Reconnecting with Emotionally Focused Therapy for Couples
If you are a couple, married or in a relationship, and would like to improve communication, increase intimacy, stop fighting and renew the spark of earlier feelings, then working with a therapist who applies Emotionally Focused Therapy or EFT could be for you! What is Emotionally Focused Therapy for couples? EFT is a short-term psychotherapy method for couples, and considered one of the most effective approaches for marriage and couples therapy. The goal of EFT is to reconnect partners and is based on well-tested theory and decades of research and clinical practice. How does EFT work? EFT focuses on what makes relationships distressed and provides a map to heal the patterns and wounds that are a destructive force in many relationships. EFT helps couples by working to strengthen attachment bonds and emotional responsiveness, which leads to an experience of belonging, comfort, safety and acceptance. As this happens, couples feel increasingly more confident in their ability to effectively solve problems, resolve negative repetitive fights and patterns, dissolve feelings of distance and disrespect and learn effective ways to lovingly work together to face future challenges.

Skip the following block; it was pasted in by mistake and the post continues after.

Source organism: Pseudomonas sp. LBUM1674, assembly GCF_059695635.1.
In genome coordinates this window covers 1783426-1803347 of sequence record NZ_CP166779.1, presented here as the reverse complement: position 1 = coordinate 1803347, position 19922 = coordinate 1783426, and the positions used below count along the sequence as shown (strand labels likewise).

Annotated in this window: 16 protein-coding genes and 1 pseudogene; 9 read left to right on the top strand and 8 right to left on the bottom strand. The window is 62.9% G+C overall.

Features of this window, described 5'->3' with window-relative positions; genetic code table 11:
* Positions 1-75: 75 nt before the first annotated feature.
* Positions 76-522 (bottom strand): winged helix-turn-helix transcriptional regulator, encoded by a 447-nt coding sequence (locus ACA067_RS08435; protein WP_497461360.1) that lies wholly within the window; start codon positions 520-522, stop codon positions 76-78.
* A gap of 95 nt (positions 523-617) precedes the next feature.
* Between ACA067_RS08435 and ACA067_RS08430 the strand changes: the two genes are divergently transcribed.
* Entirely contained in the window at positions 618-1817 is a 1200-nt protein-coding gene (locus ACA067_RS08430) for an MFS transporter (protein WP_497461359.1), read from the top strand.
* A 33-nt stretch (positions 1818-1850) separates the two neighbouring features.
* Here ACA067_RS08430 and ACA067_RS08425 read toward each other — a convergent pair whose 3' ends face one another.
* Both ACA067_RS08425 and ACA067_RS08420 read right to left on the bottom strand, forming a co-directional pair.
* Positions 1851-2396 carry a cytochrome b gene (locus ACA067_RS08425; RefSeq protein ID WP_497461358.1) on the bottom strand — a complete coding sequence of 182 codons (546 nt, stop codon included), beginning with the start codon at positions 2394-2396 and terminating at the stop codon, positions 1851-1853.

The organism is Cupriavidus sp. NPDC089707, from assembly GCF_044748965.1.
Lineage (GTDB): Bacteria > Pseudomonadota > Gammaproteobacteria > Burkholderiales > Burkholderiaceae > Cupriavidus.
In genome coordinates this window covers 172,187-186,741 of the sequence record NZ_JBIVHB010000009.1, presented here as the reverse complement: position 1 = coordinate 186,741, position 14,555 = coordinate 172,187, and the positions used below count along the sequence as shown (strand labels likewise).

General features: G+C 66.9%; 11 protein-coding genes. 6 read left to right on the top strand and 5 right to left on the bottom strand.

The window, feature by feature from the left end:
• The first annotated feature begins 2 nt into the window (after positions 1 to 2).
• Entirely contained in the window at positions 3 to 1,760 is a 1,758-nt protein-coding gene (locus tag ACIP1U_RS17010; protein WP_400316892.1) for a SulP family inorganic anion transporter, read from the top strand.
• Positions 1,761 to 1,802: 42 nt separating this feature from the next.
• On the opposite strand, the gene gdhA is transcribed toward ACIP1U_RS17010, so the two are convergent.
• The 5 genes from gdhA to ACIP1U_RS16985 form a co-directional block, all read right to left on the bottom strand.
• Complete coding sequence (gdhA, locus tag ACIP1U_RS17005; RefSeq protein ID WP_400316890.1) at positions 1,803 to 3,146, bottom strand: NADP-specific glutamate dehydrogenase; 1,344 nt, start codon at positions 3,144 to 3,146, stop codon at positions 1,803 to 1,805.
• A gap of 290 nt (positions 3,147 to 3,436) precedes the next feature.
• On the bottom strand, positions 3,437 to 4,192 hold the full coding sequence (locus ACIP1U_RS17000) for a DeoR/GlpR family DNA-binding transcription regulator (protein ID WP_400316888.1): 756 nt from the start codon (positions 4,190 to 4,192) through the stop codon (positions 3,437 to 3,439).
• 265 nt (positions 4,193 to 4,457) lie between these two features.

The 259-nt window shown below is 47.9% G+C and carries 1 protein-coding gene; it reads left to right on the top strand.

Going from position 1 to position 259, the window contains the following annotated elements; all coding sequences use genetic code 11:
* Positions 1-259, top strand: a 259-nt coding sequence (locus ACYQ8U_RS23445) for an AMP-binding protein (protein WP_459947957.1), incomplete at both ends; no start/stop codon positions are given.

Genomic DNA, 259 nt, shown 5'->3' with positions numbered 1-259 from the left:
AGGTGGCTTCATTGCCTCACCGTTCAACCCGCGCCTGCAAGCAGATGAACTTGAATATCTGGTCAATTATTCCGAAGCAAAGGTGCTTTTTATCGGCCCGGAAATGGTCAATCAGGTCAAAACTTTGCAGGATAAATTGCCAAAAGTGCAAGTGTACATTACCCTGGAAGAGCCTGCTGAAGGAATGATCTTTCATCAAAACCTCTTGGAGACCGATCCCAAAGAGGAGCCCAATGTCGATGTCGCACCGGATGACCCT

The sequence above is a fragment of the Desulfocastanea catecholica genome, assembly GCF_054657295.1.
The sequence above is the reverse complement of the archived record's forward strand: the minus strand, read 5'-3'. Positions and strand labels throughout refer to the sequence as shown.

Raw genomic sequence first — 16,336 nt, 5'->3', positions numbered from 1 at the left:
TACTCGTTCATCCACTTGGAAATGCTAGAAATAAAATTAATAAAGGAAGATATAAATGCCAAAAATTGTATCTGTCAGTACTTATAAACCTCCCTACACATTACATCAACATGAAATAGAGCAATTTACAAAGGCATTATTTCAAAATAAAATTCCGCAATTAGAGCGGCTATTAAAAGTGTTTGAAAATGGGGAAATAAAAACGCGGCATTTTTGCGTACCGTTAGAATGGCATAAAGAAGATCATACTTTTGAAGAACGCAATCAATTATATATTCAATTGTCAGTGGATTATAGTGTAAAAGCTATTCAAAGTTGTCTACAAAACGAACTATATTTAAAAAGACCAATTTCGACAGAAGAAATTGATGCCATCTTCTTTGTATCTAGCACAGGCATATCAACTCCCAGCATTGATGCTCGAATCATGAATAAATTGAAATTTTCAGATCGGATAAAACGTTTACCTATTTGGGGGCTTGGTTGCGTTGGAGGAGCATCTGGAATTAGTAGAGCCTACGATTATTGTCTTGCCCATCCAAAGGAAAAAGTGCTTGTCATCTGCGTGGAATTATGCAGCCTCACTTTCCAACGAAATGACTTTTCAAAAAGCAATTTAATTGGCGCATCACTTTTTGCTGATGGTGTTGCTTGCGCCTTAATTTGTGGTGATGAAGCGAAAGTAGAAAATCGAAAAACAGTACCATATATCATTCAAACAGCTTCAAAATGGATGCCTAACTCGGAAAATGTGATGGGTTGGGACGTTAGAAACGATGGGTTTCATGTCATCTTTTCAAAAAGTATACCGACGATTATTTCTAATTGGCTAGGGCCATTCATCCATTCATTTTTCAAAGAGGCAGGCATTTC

What is the course of treatment with EFT therapy? EFT is a short-term therapy experience unlike typical relationship counseling that can last for years. In EFT, research studies show that over 70% of couples improved their relationship, moving from distressed to happy in 15 – 20 sessions. Over 90% of couples experienced significant improvement in their relationship. EFT was developed by Sue Johnson and Les Greenberg and is based on John Bowlby’s Attachment Theory and research.
What four leading experts say about EFT:
“EFT is a proven road map to the process of change in couples therapy.”John M. Gottman, Ph.D., world-renowned marriage expert, cofounder of the Seattle Marital and Family Institute and The Gottman Institute, Professor of Psychology, University of Washington, and bestselling author of The Seven Principles for Making Marriage Work. (www.gottman.com)
“EFT is one of the best documented, most substantive and well researched approaches to couple therapy.”Alan S. Gurman, Ph.D., Emeritus Professor of Psychiatry and Director of Family Therapy Training, University of Wisconsin Medical School, and a leading authority on the clinical practice of couple therapy.
EFT is “one of the few approaches to marital therapy that has been proven to be effective.”Jay Lebow, Ph.D., LMFT, ABPP, Past President, Division of Family Psychology, American Psychological Association (www.apa.org); Research Consultant, The Family Institute, Northwestern University (www.family-institute.org).
“Rigorous studies during the past fifteen years have shown that 70 to 75 percent of couples who go through EFT recover from distress and are happy in their relationships. The results appear lasting, even with couples at high risk for divorce.” Dr. Sue Johnson, Professor of Clinical Psychology, University of Ottawa; Director of Ottawa Couple and Family Institute and International Centre for Excellence in Emotionally Focused Therapy (www.iceeft.com); Research Professor, Alliant University (www.alliant.edu).